A Hub of Scholarship and Cultural Exchange
Gita Press became a melting pot of scholars from different regions of India, working on translations and contributing to the publication of religious texts. Poddar's vision extended beyond Hindi, with translations of important works from Tamil, Telugu, Kannada, Bengali, Marathi, and Gujarati. The press also showcased religious art from various parts of India, fostering cultural exchange and preserving heritage.
Advocacy for Hinduism and Social Issues
Poddar was not only dedicated to publishing religious texts but also actively engaged in advocating for Hinduism and addressing social issues. He voiced his concerns about the policies of the Indian National Congress and engaged in debates with Mahatma Gandhi on interpretations of the Gita. Gita Press played a significant role in promoting Gauraksha (cow protection) and working towards the eradication of untouchability.
Collaboration with Gorakh Matha and Preservation of Heritage
Gita Press formed a close collaboration with the Gorakh Matha, with the presiding head of the matha also acting as the protector of the press. The press also established an archive to preserve over 6,000 manuscripts of various granthas in multiple languages. Additionally, Gita Press curated a museum that showcased religious artworks from different regions of India, ensuring the preservation of India's rich cultural heritage.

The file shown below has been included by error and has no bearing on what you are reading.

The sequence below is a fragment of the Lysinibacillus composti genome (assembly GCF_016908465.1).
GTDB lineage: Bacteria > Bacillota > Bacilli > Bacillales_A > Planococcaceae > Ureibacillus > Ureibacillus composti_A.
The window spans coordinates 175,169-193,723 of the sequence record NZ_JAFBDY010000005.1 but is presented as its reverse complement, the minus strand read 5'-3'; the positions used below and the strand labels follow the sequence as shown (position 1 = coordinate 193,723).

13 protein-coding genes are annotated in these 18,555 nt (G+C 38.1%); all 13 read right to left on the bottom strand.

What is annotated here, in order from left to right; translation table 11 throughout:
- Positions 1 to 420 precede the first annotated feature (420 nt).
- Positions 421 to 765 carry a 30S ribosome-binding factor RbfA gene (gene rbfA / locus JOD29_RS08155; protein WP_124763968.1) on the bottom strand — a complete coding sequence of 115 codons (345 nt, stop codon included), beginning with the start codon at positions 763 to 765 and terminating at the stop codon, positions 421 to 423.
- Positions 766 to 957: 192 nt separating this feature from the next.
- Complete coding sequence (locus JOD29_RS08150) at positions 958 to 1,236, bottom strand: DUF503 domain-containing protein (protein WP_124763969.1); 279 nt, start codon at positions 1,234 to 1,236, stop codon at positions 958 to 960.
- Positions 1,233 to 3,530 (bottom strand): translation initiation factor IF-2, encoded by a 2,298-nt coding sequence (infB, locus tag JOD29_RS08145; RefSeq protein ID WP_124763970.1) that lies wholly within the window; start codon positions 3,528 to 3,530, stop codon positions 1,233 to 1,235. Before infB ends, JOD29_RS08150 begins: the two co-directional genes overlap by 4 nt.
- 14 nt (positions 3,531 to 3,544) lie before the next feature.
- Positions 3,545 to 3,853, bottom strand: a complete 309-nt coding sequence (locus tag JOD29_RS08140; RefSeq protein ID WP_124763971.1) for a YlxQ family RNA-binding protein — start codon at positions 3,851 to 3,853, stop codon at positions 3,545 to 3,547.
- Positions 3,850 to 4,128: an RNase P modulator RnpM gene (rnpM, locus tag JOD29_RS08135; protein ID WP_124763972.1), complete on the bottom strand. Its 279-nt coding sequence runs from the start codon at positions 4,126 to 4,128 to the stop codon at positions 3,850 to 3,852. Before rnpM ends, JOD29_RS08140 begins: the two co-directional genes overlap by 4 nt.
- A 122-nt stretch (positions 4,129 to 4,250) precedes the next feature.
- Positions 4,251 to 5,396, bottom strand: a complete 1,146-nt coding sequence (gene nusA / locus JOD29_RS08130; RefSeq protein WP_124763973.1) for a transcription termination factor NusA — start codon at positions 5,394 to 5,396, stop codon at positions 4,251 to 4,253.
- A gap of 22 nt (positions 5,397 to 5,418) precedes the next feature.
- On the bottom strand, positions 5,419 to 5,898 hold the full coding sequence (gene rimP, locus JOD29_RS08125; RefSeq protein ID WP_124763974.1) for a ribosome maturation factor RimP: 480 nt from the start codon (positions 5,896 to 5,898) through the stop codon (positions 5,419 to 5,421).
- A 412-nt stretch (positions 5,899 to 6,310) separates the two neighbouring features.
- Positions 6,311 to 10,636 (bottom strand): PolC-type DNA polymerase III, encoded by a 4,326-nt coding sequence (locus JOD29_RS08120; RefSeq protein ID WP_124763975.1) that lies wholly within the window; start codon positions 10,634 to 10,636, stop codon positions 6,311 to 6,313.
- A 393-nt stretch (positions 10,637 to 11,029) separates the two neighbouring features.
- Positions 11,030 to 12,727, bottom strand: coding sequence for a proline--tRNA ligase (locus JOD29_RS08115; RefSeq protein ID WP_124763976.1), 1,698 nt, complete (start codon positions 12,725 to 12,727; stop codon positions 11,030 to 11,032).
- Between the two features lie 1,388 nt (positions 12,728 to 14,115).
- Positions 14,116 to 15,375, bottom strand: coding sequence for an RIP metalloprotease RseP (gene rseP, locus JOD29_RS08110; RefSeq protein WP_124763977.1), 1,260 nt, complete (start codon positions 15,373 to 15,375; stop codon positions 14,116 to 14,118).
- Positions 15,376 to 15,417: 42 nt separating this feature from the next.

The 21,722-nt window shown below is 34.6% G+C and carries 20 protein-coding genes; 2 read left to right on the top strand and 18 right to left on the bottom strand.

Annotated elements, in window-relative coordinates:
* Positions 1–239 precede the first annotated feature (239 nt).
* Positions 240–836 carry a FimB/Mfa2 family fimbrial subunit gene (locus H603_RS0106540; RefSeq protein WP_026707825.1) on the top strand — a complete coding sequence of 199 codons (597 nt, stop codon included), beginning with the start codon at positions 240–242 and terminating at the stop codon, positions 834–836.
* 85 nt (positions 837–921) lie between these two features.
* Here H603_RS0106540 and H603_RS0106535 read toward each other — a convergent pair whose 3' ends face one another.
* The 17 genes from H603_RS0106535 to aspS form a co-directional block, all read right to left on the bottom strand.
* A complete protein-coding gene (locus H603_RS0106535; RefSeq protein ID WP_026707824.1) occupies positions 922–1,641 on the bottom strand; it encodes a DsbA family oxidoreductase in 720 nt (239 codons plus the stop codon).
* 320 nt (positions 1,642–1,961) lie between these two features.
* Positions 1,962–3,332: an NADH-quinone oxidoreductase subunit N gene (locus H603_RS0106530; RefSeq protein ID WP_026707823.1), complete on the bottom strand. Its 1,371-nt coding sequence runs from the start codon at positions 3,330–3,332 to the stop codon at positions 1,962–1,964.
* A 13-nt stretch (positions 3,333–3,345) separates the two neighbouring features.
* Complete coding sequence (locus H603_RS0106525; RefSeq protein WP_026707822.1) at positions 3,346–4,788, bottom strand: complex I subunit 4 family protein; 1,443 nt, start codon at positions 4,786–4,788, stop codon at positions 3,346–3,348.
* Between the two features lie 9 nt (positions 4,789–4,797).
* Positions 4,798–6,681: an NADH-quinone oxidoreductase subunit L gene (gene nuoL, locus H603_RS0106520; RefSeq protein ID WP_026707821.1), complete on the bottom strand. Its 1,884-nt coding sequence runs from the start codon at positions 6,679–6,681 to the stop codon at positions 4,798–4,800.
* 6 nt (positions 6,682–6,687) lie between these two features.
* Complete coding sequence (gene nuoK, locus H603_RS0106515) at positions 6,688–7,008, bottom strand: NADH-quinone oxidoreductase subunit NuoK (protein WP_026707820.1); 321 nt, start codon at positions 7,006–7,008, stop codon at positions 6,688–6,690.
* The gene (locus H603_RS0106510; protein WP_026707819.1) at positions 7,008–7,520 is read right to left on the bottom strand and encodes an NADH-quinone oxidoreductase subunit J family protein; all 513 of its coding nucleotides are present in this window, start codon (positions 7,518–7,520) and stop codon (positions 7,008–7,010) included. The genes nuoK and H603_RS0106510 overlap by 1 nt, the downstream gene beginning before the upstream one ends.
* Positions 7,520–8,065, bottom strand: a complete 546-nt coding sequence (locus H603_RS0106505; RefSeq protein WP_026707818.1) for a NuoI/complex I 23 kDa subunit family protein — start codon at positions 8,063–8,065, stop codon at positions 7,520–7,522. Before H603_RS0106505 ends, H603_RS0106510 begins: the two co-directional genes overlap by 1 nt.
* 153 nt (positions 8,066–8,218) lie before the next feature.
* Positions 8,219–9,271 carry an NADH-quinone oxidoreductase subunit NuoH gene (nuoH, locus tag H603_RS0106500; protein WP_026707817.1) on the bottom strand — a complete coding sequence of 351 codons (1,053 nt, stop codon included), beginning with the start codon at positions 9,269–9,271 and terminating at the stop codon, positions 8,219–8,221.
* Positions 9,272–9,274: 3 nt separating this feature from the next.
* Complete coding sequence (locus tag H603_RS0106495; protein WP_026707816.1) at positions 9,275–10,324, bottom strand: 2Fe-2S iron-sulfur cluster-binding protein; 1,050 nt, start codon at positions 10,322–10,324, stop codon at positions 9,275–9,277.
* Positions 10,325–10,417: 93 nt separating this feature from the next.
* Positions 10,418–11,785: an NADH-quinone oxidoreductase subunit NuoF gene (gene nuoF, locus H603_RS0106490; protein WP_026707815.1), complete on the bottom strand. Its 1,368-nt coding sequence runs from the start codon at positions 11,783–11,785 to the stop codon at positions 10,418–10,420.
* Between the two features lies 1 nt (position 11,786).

Rise of ‘Kalyan’
Some stories suggest it was the idea of Ghanshyam Das Birla - the thought of publishing a monthly magazine focusing on Hindu matters occurred to the cousins Goenka and Poddar. Under Poddar’s editorship, the first issue of कल्याण was published in 1926.While Gita Press was and is not for profit, thanks to the business acumen that came naturally to the two Marwari cousins, coupled with Dharma at heart, within the first 5 years in operation, Gita Press spread out into a successful large catalogue and a vast distribution network.
Legacy of Hanuman Prasad Poddar
Editor, Author, and Spiritual Guide: Hanuman Prasad Poddar, affectionately known as Bhaijee, left an indelible mark on the literary and spiritual landscape of India. As the editor of the religious magazine "Kalyan," he wrote extensively on spiritual and value-oriented subjects in Hindi and English. His translations of Upanishads, Puranas, and other scriptures struck a balance between linguistic accessibility and philosophical depth. It is said that he had direct divine intervention while seeking answers to his doubts about various deities.
Hanuman Prasad Poddar's unwavering dedication to Indian culture, his profound understanding of the Bhagavad Gita, and his entrepreneurial spirit led to the creation of Gita Press. With its affordable publications and widespread distribution, Gita Press revolutionized the accessibility of religious literature for millions of Hindus. Poddar's legacy continues to inspire generations, emphasizing the importance of preserving cultural heritage, fostering scholarship, and nurturing spiritual values in society.